- Use Hazelcast IMap in a Java EE container
- Use MapLoader to load into a IMap with JPA
- As far as possible, use CDI
Payara comes with a Hazelcast, but solving this tasks may not be so straightforward, and I will try to explain why.
As usual I use a simple blog Post RESTful service as an example.
Using Hazlecast in Payara
Even if Payara comes with an embedded Hazelcast, I will not use it by letting Payara start it, and the reason is what I found when playing around with EntryListener. I will however use the Hazelcast that is provided, but will not activate it as written here: https://github.com/payara/Payara/wiki/Hazelcast-%28Payara-4.1.153%29 but more with ideas as written here: http://blog.modernjava.info/2014/10/using-hazelcast-as-jcache-provider-with.html.
To start with, this is what we will need in the pom.xml,
I am using Hazelcast 3.5 since that is the one that comes with Payara 4.153.
To fire up Hazelcast we will use an annotation and a provider so we can use CDI where we want to use stuff from Hazelcast.
The reason for doing like this is that I noticed by playing around with EntryListener that by letting Payara firing up Hazelcast I cannot really add listeners, since Hazelcast then know nothing about my classes (resulting in ClassNotFoundException), so to resolve this we need to provide the class loader from our web-application to Hazelcast. To do this we need to start it "manually" and provide the class loader so Hazelcast knows about them. You can also see we configure Hazelcast with a MapLoader, more on that later.
REST-resourceI will not share the full code since you can find it on Bitbucket. In PostResource we use CDI to get hold of the Hazelcast, it will initialise on first use, so if no pre-warming occurs (like using a startup bean) it will take 5-10 seconds.
And use it
For the creation of a Post we can use a trick to load it in the map by trying to get it after the save. That is we don't put it in the map directly and use a MapStore to save it (we don't know the id until after the persist). But since this is about using MapLoader, we will use that and not put it (as indicated in the comments)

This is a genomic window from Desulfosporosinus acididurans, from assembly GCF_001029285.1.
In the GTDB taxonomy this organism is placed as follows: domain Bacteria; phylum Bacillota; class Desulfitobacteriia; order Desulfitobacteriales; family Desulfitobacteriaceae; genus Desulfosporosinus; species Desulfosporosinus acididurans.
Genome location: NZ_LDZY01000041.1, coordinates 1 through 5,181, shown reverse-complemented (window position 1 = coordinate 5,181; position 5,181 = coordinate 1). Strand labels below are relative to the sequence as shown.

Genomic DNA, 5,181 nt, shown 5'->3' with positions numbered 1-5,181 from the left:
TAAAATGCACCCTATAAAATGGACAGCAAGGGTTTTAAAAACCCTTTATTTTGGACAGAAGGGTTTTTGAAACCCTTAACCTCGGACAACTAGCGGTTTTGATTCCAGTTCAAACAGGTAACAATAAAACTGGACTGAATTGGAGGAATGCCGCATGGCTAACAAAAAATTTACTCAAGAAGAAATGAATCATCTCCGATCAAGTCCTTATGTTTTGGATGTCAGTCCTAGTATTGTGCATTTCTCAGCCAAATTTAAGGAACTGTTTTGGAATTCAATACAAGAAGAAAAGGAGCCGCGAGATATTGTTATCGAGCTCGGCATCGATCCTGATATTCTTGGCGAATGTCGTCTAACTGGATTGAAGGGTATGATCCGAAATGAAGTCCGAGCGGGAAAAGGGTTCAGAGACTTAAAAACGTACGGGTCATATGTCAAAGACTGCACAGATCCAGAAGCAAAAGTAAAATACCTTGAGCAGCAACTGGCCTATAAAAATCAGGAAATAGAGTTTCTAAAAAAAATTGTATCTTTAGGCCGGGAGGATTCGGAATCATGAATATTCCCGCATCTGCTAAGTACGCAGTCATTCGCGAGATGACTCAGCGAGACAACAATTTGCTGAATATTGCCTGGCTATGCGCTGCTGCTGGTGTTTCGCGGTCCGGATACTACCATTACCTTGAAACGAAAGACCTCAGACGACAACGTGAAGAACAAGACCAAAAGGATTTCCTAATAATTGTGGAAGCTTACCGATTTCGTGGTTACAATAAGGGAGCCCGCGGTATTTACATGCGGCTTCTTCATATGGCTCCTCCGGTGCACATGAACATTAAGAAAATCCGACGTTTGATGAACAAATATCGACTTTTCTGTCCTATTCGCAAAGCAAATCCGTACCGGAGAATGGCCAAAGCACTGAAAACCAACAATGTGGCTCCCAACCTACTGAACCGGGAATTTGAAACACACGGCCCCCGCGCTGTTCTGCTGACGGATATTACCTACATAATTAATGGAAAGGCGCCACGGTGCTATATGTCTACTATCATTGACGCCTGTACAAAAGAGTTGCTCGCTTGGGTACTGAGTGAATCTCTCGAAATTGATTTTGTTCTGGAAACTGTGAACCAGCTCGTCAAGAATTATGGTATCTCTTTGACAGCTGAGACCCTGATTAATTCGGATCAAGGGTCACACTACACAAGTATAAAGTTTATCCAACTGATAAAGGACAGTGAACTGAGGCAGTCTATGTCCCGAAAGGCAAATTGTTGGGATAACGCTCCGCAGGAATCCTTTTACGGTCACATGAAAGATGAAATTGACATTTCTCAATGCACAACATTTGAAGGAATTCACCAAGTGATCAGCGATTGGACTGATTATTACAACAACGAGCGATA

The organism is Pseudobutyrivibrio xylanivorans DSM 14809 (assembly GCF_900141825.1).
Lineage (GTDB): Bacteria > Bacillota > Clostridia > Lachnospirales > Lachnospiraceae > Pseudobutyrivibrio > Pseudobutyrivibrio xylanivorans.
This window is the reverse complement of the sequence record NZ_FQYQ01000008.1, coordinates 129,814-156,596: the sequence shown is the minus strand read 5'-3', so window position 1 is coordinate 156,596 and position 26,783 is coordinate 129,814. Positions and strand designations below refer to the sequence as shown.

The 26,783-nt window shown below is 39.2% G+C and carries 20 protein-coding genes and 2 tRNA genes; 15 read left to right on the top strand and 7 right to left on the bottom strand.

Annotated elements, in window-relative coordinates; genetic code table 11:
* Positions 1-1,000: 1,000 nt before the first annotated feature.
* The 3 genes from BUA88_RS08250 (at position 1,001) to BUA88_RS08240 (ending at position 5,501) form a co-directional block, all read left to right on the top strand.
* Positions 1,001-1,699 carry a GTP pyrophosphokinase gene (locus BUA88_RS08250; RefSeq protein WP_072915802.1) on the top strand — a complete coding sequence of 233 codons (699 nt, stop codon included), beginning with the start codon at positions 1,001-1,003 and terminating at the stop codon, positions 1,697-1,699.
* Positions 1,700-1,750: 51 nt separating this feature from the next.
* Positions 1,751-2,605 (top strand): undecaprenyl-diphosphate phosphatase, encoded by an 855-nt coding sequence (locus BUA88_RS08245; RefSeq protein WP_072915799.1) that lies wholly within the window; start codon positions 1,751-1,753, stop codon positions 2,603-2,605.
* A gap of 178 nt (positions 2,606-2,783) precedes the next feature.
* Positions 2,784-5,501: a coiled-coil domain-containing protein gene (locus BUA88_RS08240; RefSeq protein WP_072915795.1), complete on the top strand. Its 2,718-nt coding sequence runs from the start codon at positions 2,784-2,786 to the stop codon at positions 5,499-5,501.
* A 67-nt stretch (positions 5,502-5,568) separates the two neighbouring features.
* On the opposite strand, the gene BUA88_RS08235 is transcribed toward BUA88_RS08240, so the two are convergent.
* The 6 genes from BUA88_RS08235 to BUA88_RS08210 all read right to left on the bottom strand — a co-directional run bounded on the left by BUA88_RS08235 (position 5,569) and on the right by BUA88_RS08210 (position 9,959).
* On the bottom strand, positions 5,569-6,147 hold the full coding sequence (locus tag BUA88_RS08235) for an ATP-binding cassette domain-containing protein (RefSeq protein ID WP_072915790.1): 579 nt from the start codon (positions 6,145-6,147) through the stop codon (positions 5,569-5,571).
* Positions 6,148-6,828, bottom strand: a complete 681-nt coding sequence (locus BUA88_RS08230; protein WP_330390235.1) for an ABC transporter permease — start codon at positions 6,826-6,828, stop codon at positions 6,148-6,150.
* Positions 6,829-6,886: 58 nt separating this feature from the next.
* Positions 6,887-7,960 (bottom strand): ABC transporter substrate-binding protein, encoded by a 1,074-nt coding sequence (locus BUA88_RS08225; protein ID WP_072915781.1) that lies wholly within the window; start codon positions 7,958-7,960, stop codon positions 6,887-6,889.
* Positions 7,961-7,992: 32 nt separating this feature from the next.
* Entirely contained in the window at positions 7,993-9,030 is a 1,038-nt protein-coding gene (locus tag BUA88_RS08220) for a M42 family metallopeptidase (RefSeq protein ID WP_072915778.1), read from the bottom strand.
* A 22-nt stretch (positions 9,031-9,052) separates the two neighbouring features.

MapLoader using JPAActually, I am not using it directly from the MapLoader, but injecting a @Statless bean from it, that does the actual JPA stuff.
As the MapLoader lives in Hazelcast and is created by it, we cannot use @Inject or even make it a managed bean (well we can, but it will not help since it is not using the jave ee container to handle it). But since CDI 1.1 we can inject using the CDI-class.
This is how the map loader I create looks like:
Notice the code to inject the PostRepository (which is the bean using JPA with an EntityManager). This will work since Hazelcast is loaded from the container with our classes.
Some notesI have implemented loadAllKeys() and loadAll(...), this is probably fine since I do not have so many posts, but for a huge database and if you do not want them all in memory, you may leave them empty and return null for keys or you will end up waiting for a while. I played with a criteria search on the map
and found out that by doing that, Hazelcast will try to load all keys from the database before it searcher memory.
However, this is done only once, if you add items to the database, it will not get loaded if you do not do anything to tell the map, as you have seen in the "@POST" or put it there yourself, subsequent searches on the map will not try to load items not there from the first loadAll.
Payara does not really matter in the context, other than having a Hazelcast and being a Java EE container. But I also use it since it have a default datasource for Derby, so I kind of used that to avoid setting up a database, and load a few posts to get started.If you use another container, you may have to change the hazelnuts dependency to be "compile" instead of "provided" if that container donate have it. You may also need to set up a datasource.
The code can be found here: [https://bitbucket.org/pejomstd/hazelblog]